In days past, at the end of every email I sent out was my name and address and the tagline “Ecosystem Sales & Service…at Reasonable Rates!” I thought I was pretty cute and clever, but it also served to prompt the question: why do we build wetlands, and how will we know if we’re doing it properly? It’s a type of question that is both obvious and yet far more complex than at first seems. It’s also imperative to answer, and worthy of the efforts of many smart, hard-working wetland scientists.
And so I found myself last August in Winnebago County with Paul Bartelt, a colleague at Waldorf University. He is familiar with my interest in how wetlands function, especially how the presence of different plants may be important. As it happens, Paul has for years been studying animals in wetlands, and as we chatted recently, we realized we both were curious about amphibians such as frogs, toads, and salamanders.
Amphibians seem a good candidate to show us how wetlands function: they spend their entire lives, or at least their most vulnerable juvenile stages, in wetlands. Breathing through and absorbing toxins across their skin, being “cold-blooded” and responding to changes in weather and climate, being sensitive to various pathogens…amphibians may be “the canary in the coal mine” for wetland stresses, or strong evidence for success when we do things right. And Paul knows amphibians and wetlands, even tracking the movements of individual animals with telemetry (radio transmitters). Tricky work.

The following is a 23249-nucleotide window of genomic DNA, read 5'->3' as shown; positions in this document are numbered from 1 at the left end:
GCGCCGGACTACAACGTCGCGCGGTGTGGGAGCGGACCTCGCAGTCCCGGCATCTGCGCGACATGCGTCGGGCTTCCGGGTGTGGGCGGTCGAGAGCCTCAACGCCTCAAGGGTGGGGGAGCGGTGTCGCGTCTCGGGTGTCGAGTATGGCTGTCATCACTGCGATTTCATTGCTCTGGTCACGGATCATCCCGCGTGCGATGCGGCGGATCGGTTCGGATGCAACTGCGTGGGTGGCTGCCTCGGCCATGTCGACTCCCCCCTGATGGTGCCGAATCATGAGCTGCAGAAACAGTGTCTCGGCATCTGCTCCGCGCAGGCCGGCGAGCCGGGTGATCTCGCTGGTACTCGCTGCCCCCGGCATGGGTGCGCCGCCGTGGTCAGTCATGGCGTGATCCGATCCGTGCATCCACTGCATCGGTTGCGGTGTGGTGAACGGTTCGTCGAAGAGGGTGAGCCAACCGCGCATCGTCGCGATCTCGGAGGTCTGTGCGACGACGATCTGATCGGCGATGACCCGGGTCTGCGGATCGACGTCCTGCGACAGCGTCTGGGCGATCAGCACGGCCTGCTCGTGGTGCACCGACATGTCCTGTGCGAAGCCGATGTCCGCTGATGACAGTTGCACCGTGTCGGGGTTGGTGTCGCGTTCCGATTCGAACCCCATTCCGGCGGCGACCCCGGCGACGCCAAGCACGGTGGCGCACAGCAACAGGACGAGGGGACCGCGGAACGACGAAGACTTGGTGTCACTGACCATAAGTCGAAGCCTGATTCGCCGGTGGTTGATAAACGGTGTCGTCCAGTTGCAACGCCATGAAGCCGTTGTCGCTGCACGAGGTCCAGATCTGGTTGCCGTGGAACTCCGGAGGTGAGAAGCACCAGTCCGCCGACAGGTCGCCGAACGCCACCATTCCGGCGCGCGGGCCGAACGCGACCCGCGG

As we visited several field sites together, we were discussing population-level questions: how do amphibian numbers and diversity compare across wetlands of different ages? How does the type and structure of cattails or other plants affect amphibian population ecology? In general, how can we better understand the function of Iowa wetlands? I’m fortunate that Paul has access to a group of sites restored up to 30 years ago, and that some have multiple basins. Even better, Paul is a personable guy and referred to conversations with local landowners—knowing and working with them can make all the difference.
Perhaps in future posts, I can detail specifics of the research. I do hope that Paul and I find some way to collaborate, perhaps with Lakeside Lab classes. His previous work has provided fascinating insights into Iowa animal life. I’m hoping that we can not only better understand the population ecology of amphibians, but also use that knowledge to help us better manage our lands and water. For example, during our conversation in the field, I learned that small but thoughtful actions by a landowner can greatly increase the ability of frogs or toads to move between sites, find food or safe spaces to rest, and in general avoid a fate Paul referred to as “toad jerky.” (yes, it’s what you’re imagining…). If I learn such helpful strategies, you’ll hear about it here at 99wetlands! Thanks for reading.